Photos and Information about Piver's Island, the Rachel Carson Reserve, Shackelford Banks and Fort Macon

Fort Macon

During the 18th and 19th centuries the area around Beaufort and Beaufort Inlet was highly vulnerable to attack. The construction of Fort Dobbs was begun in 1756 during the French and Indian War, but when the war ended the fort was never completed. Early in the 1800s a small masonry fort was built that guarded the inlet during the War of 1812. Shoreline erosion and a hurricane had swept Fort Hampton into Beaufort Inlet by 1825.  

The War of 1812 demonstrated the weakness of existing coastal defenses. The United States government began construction on an improved chain of coastal fortifications. This undertaking involved the construction of thirty-eight new, permanent coastal forts known as the Third System. As part of this system, pentagon-shaped 26-casemate Fort Macon, with a ditch separating its covertway and inner citadel, was designed by Brigadier General Simon Bernard and built by the U. S. Army Corps of Engineers. The fort was named for native North Carolinian Nathaniel Macon (1758–1837), who served in the Revolutionary War and as Speaker of the United States House of Representatives, until he returned to his home state and served in the state senate. Construction began in 1826. Using brick made in the area and masons from Beaufort and other parts of the country, the US Army Corps of Engineers completed the fort in December, 1834. Total cost of the fort was $463,790.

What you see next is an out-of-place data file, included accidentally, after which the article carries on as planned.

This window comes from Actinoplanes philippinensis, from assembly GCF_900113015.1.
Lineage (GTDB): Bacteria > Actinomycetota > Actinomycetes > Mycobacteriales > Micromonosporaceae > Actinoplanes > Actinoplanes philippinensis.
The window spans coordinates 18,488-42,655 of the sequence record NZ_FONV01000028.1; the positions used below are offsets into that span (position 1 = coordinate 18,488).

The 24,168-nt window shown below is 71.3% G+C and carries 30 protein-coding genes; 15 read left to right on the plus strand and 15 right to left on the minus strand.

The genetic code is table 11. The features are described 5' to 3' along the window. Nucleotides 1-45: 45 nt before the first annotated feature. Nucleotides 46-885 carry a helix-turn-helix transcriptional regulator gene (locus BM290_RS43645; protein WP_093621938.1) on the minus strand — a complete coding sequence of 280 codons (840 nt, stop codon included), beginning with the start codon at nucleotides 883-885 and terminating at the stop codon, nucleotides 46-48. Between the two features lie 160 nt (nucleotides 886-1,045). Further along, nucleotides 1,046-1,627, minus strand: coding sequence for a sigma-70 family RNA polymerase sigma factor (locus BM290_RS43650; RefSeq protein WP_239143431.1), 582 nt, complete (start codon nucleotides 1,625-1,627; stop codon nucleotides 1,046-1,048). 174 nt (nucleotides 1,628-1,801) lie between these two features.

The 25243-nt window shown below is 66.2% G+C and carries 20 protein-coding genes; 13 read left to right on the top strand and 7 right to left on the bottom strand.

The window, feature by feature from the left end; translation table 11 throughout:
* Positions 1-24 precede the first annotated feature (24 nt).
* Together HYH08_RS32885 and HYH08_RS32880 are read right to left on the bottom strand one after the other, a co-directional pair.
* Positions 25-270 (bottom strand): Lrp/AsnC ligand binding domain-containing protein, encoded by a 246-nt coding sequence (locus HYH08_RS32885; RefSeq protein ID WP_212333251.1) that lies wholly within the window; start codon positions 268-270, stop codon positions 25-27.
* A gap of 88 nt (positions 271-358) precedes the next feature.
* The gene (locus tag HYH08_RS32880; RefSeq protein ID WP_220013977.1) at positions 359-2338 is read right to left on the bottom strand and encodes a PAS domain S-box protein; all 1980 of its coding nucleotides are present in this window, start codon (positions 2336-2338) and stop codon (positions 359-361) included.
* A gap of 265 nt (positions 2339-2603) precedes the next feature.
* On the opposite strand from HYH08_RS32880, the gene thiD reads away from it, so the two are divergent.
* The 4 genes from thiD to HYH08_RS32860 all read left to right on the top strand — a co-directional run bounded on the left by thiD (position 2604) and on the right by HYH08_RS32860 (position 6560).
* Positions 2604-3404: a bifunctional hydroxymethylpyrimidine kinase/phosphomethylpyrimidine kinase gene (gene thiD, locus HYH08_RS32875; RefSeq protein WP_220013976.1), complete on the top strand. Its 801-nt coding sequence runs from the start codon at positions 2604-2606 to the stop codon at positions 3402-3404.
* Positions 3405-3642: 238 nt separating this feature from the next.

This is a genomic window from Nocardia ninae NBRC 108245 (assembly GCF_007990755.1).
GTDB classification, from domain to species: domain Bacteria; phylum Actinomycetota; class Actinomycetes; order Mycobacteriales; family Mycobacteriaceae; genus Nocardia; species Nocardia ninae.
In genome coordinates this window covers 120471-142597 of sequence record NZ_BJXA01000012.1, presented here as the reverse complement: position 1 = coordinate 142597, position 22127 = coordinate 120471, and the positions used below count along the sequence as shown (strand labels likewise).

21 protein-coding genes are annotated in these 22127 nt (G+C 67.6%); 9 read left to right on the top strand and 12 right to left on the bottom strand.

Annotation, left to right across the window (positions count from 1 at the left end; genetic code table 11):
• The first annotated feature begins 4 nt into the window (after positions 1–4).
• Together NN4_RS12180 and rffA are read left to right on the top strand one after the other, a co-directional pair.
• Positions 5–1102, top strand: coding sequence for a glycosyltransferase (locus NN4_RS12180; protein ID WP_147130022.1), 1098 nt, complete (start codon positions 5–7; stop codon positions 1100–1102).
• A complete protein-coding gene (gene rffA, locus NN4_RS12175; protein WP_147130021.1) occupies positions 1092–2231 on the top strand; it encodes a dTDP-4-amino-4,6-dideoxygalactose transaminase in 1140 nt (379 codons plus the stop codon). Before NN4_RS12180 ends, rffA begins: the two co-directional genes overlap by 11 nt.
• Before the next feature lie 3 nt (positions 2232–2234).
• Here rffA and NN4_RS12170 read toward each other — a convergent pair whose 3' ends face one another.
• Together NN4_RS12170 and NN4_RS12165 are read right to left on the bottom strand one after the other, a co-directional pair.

Fort Macon ALBUM of 1862 Drawings and Etchings